Surface Evaluation - Reflection Lines & Iso-Angles

What we are attempting to achieve with surface evaluation is a prediction of what the design will look and feel like when it is manufactured. There is no single evaluation technique that can do this for us, and so we use a range of techniques to build up a picture of the surface quality, and to give us confidence that the data we hand over will create the quality of product that we are expecting.

All of the tools, in one way or another, measure the changing surface normals aross the surfaces. The difficulty is how to display this analysis in a way that is meaningful to the designer.

The first method is to display evaluation 'stripes' (or 'reflection lines'), and there are a number of tools for this in Diagnostic Shade. They are often thought of in the same way, but there are important differences in the way the stripes are calculated:

Reflection Lines

Calculation method for Reflection Lines

  • Calculates the angle of the surface normals with respect to the viewpoint.
  • Tumbling the view moves the reflection lines across the surface.
  • Quick and easy to use.

Iso-Angle

Calculation method for Iso-Angle

  • Calculates the angle of the surface normals with respect to a vector.
  • Tumbling the view has no effect on the lines displayed on the surface.
  • More accurate and reproducible.

Reflection Lines

The surface reflects a set of constant width lines, and this reflection can be analysed for breaks in the lines, or uneven variations that may indicate problems with the surface.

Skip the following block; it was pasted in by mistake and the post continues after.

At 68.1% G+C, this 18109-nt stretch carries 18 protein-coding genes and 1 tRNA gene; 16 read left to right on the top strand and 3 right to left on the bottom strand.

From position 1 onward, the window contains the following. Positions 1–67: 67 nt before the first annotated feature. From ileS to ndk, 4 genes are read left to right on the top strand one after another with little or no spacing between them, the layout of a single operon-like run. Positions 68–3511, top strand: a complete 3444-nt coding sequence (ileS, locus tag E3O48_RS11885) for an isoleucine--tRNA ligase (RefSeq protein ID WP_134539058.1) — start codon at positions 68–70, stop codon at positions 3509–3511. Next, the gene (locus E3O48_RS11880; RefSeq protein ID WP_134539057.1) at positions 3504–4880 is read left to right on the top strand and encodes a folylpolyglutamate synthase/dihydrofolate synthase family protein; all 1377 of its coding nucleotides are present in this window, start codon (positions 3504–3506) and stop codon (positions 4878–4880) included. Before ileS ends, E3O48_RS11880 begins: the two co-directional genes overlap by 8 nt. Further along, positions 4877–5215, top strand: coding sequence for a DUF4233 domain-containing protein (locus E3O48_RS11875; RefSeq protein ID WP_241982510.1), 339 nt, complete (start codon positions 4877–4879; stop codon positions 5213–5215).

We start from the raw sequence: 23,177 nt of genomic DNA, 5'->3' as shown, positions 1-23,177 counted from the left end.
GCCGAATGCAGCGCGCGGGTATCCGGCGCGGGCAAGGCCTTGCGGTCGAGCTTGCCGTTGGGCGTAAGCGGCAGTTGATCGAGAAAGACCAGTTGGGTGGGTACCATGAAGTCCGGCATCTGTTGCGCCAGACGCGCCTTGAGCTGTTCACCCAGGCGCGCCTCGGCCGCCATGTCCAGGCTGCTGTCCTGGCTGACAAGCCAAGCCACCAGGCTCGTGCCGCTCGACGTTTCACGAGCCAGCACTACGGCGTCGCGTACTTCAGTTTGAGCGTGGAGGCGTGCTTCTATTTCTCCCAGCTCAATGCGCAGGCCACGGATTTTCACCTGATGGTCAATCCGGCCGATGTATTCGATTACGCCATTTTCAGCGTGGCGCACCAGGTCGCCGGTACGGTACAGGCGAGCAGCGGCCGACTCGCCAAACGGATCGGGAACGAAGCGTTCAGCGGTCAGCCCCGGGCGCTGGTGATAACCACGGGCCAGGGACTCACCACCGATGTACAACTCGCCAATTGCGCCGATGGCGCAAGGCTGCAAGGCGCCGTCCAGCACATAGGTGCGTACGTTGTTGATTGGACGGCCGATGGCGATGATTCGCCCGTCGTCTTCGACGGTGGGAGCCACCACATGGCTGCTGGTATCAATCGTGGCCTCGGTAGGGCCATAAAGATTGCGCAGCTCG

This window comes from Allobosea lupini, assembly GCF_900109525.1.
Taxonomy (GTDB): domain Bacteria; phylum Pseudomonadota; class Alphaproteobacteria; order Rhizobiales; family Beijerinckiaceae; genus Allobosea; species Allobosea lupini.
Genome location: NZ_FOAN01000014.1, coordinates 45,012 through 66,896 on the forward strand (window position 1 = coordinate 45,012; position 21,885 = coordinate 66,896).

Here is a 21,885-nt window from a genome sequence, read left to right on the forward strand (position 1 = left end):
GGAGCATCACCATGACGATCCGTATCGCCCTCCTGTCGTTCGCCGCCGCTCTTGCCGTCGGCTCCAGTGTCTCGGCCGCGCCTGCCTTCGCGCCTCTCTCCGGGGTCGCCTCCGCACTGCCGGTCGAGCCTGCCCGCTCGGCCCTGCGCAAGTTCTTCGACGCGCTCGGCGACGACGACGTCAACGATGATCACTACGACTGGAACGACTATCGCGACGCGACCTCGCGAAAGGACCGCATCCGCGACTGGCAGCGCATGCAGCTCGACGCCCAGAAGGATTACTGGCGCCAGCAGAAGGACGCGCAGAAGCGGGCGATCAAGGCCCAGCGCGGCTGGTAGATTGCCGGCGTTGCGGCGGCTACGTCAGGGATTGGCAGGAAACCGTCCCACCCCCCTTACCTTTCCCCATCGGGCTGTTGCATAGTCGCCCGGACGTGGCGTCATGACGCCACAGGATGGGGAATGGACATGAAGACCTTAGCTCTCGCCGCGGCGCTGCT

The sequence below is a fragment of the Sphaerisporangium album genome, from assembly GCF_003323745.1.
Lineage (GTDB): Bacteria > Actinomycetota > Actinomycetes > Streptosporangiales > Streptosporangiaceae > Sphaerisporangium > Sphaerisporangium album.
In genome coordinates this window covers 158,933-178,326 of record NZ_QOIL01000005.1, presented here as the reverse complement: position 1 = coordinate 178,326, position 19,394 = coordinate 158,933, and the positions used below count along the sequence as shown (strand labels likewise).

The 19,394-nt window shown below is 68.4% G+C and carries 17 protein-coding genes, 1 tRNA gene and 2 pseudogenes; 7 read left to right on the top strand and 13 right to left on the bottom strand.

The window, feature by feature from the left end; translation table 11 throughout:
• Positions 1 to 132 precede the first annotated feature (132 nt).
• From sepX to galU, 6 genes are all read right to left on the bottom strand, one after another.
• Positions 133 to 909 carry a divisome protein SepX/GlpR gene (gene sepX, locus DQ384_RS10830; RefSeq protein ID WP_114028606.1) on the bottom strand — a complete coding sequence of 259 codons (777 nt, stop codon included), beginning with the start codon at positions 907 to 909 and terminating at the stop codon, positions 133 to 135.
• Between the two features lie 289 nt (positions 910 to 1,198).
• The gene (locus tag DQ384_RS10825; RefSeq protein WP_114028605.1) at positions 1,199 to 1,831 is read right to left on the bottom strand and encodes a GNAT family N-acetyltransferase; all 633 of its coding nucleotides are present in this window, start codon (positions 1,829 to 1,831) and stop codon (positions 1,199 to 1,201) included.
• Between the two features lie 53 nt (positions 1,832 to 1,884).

There are two reflection line tools which work in slightly different ways:

Reflection Lines Evaluation

Light Tunnel

Horizontal/Vertical (Zebra stripes)

Iso-Angle and Iso-Curves

Iso-Angle and Iso-phote mean "a line of constant angle". The angle is calculated between the surface normals and a single parallel direction (a vector). Areas of the surface with the same angle to the vector are displayed with a connected iso-line.

It is a more accurate analysis of the reflective properties of the surface than the reflection lines, so should be used when creating high quality production data.

One of the main benefits is that the 'direction' stays in the same orientation to the model, and doesn't change as you tumble the view. This makes evaluations easier to compare and to view in detail.

Again, there are two tools that calculate the evaluation using iso-lines:

Iso Angle Evaluation

Evaluating Continuity between Surface Patches

When evaluating surface joins, the continuity levels are shown by the flow of the stripes:

Interpreting the zebra stripes on boundaries between surfaces